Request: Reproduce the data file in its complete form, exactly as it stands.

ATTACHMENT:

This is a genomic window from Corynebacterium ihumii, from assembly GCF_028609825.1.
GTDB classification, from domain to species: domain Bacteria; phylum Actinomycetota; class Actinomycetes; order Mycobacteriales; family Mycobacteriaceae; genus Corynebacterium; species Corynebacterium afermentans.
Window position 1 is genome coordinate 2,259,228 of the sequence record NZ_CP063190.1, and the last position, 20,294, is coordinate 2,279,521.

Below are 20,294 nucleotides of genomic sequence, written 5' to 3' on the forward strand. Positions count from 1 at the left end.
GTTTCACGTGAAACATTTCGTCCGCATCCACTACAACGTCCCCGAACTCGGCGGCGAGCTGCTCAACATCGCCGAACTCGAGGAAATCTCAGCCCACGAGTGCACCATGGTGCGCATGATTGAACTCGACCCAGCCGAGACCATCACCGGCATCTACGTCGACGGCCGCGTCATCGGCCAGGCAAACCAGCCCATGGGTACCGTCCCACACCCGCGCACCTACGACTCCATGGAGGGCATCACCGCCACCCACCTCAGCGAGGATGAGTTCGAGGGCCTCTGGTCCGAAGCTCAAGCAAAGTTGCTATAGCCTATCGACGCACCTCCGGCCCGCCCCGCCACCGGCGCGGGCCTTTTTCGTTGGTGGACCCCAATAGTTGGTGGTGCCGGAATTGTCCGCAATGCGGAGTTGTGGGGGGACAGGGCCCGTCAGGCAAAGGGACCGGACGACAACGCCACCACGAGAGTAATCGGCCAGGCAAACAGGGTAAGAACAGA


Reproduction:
This is a genomic window from Corynebacterium ihumii, from assembly GCF_028609825.1.
GTDB classification, from domain to species: domain Bacteria; phylum Actinomycetota; class Actinomycetes; order Mycobacteriales; family Mycobacteriaceae; genus Corynebacterium; species Corynebacterium afermentans.
Window position 1 is genome coordinate 2,259,228 of the sequence record NZ_CP063190.1, and the last position, 20,294, is coordinate 2,279,521.

Below are 20,294 nucleotides of genomic sequence, written 5' to 3' on the forward strand. Positions count from 1 at the left end.
GTTTCACGTGAAACATTTCGTCCGCATCCACTACAACGTCCCCGAACTCGGCGGCGAGCTGCTCAACATCGCCGAACTCGAGGAAATCTCAGCCCACGAGTGCACCATGGTGCGCATGATTGAACTCGACCCAGCCGAGACCATCACCGGCATCTACGTCGACGGCCGCGTCATCGGCCAGGCAAACCAGCCCATGGGTACCGTCCCACACCCGCGCACCTACGACTCCATGGAGGGCATCACCGCCACCCACCTCAGCGAGGATGAGTTCGAGGGCCTCTGGTCCGAAGCTCAAGCAAAGTTGCTATAGCCTATCGACGCACCTCCGGCCCGCCCCGCCACCGGCGCGGGCCTTTTTCGTTGGTGGACCCCAATAGTTGGTGGTGCCGGAATTGTCCGCAATGCGGAGTTGTGGGGGGACAGGGCCCGTCAGGCAAAGGGACCGGACGACAACGCCACCACGAGAGTAATCGGCCAGGCAAACAGGGTAAGAACAGA